RIO DE JANEIRO, Brazil -- Rio de Janeiro was voted as the “Sexiest Place on Earth” in TripOutGayTravel 2010 Awards.
I couldn't help wondering what makes a city “sexy,” and so on my recent visit to Rio I decided to do a little research by talking to some locals and visitors to find out if they could give me an answer.
If you have ever been to Rio, or seen pictures, then you probably know that the beaches at Copocobana and Ipanema are the most scenic and festive to be found anywhere on the planet. The surfers, volleyball players, soccer teams, acrobats, sand sculptors and more are constantly entertaining even after sunset.
But sitting at a cafe along the promenade with a Caipirinha -- Brazil's local specialty cocktail -- observing the ocean's waves and watching the local talent is almost an erotic pleasure unto itself. Is all of that sexy enough for starters?
Well, there's no difficulty finding the gay beach at Ipanema as it proudly flies the rainbow flag from the vendors booths -- no need for hunting around and searching to find large groups of same-sex couples sun-tanning together.
“The sexiest part of Rio is the fact that a same-sex couple can stroll along the beach promenade hand-in-hand without anybody taking offense. It seems that overt sexuality is just an accepted part of everyday life in Rio,” said Steve, who was visiting from Ohio.
I had to agree with Steve as I had witnessed many such occurrences in my very short visit to the city.
Peter from London, England, spent all morning watching the surfers on Ipanema Beach and declared that it was the sexiest thing on Earth as they floated on their boards just waiting for the big one to come close to shore. He professed that when the surfers were erect on their boards and gliding toward the beach, it was the most exciting demonstration of sexual prowess by men and women.
But what if it's a rainy day in Rio? Is it still a sexy city?
My three days in the city were overcast and rainy with just a few sunny breaks. During one rain shower, I asked a New Yorker for his thoughts and he quickly replied that it's still sexy in the rain because all the gays head to a sauna or a spa for some indoor fun. I guessed that he meant this scurrying inside made it momentarily the Sexiest Place on Earth!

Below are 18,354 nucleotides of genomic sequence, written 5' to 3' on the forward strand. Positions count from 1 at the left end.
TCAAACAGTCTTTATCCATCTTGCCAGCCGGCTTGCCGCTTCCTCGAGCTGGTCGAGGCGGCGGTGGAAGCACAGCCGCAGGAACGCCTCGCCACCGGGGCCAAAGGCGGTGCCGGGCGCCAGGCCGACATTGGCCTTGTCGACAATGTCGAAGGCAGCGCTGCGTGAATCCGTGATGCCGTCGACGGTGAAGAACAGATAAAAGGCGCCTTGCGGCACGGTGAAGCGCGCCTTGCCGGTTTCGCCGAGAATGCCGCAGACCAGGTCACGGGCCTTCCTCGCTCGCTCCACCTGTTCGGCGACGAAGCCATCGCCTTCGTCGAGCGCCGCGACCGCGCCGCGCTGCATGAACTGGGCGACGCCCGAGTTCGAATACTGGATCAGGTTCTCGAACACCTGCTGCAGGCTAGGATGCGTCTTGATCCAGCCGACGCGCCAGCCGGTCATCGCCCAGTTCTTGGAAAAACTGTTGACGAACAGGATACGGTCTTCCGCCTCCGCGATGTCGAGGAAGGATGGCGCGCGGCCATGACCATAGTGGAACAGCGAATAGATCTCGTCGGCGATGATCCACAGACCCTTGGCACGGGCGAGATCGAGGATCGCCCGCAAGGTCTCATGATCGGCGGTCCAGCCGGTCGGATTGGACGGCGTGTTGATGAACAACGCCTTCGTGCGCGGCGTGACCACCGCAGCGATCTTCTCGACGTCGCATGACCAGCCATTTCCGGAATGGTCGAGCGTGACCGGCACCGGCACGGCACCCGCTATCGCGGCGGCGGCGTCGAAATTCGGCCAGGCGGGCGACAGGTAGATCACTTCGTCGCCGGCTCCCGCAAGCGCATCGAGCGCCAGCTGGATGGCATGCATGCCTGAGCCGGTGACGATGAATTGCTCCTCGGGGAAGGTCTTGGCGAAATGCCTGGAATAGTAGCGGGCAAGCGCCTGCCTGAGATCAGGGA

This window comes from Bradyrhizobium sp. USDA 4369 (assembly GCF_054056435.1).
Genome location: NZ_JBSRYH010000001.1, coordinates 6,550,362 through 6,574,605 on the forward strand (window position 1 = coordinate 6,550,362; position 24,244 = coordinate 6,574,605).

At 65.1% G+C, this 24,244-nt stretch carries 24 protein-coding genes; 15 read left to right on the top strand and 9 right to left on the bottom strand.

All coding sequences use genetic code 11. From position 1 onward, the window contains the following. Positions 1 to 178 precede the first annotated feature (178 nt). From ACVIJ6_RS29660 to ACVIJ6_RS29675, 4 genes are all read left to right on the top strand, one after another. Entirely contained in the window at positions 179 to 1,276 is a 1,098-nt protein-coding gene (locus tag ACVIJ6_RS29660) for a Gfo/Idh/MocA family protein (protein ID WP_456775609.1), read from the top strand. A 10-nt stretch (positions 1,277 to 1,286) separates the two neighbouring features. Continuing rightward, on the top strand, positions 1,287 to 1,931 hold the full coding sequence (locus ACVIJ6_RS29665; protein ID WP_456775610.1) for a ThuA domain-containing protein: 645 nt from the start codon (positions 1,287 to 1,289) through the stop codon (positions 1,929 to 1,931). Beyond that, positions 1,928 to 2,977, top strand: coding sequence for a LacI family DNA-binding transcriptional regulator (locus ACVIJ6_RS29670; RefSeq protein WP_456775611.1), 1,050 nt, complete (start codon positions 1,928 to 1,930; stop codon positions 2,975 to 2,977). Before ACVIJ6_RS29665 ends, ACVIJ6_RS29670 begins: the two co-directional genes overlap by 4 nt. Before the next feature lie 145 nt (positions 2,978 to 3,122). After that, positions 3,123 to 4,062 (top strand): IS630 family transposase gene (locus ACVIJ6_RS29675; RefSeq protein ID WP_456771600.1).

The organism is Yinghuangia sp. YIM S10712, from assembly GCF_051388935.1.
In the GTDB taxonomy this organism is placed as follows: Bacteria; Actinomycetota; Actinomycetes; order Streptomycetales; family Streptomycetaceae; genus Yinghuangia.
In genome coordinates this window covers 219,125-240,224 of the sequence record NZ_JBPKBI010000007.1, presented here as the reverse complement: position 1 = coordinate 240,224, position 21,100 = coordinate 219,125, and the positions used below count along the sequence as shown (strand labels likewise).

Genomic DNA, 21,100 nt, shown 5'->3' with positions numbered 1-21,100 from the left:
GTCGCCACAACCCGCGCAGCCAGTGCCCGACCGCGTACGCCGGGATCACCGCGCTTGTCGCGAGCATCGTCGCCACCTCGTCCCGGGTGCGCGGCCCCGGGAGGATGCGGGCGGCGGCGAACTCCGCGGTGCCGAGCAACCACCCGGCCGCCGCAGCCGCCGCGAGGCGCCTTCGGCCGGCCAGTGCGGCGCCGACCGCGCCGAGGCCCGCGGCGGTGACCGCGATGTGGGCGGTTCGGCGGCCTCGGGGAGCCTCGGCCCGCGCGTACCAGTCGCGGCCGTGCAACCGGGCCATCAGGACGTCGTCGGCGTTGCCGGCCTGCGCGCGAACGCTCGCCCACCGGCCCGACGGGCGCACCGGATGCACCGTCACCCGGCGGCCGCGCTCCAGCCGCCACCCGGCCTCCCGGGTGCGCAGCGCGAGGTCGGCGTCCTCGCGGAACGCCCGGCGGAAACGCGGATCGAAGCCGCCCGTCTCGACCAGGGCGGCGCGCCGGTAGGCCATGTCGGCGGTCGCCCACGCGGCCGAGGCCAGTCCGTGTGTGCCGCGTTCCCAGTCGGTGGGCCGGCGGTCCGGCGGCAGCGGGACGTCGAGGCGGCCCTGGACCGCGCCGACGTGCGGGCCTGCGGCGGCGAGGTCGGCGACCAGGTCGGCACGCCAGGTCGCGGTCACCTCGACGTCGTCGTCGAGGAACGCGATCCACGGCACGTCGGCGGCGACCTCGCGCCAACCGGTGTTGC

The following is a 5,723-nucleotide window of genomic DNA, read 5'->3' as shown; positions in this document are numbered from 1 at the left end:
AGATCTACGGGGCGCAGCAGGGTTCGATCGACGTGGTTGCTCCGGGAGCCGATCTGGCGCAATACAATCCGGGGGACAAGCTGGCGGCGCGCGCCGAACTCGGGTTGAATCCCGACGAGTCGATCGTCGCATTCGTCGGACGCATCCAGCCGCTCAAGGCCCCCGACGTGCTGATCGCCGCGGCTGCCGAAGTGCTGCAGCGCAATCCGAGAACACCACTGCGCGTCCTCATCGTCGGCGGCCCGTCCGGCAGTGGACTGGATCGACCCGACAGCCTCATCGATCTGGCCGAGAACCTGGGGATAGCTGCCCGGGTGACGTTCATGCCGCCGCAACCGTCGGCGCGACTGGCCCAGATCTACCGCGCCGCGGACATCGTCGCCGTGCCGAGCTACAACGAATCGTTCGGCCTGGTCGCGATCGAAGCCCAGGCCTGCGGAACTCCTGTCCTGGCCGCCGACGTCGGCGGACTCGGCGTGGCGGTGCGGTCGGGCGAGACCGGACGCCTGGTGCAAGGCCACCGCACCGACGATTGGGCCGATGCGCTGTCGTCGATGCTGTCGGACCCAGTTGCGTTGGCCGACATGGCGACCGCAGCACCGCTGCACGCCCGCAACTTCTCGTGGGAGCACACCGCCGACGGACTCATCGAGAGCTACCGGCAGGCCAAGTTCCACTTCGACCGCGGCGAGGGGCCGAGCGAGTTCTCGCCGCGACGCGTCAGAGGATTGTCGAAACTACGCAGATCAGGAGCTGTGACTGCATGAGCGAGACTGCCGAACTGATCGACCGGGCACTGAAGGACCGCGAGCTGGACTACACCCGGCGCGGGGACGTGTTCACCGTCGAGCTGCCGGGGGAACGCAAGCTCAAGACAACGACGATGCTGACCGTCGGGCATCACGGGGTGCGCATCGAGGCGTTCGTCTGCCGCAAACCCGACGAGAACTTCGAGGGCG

Also, on the rainy days it was cool to watch a same-sex couple snuggled under one umbrella protecting themselves from the elements. From my experience, this is a rare sight even in most other cosmopolitan cities around the globe.
A local Brazilian resident is convinced that it was the people that make Rio a sexy city. She felt that the attitudes of the locals towards their bodies -- always at the gym to stay healthy -- their clothes, and sometimes the lack thereof, gives Rio a very sexy ambiance.
Of course people-watching on the beach is a MUST to fully appreciate this feeling of sex in the city.
Then I ran into Greg from Laguna Beach, Calif., and he professed that a few Caipirinhas and then heading to the dance floor for a samba or two was the sexiest way to spend the evening. Plenty of opportunity for that in Rio.
There's definitely something very flirtatious about the street acrobatic entertainers who just seem to appear out of nowhere, with perfect rippling muscles, to perform for whomever will stop and watch them. Each one sporting seductive looks on their faces as long as there are some reals -- Brazilian currency -- dropped in their hat at the appropriate time after their show.
My personal favorite was perhaps the energetic early morning joggers along a mostly deserted beach enjoying their daily workout before the heat of the day cranks up their Latin passion.
So did I find a definitive answer to my probing question? No, but I certainly came away with the impression that Rio de Janeiro deserves its new title of the “Sexiest Place On Earth,” and that it could be a long time before another city steals away this queen's crown.
Resources on Brazilian travel
ABRAT GLS promotes commercial exchanges, tourism and leisure for GLBT travelers in Brazil as a means of deepening social inclusion and fighting prejudice and discrimination.
Rio Gay Guide lists places friendly to GLBT tourists.
Roy Heale, a freelance writer who lives in Buenos Aires, Argentina, is SDGLN's South America contributor. He writes about LGBT issues from the Latin American continent. To read more stories by Roy Heale, visit http://www.royheale.blogspot.com/.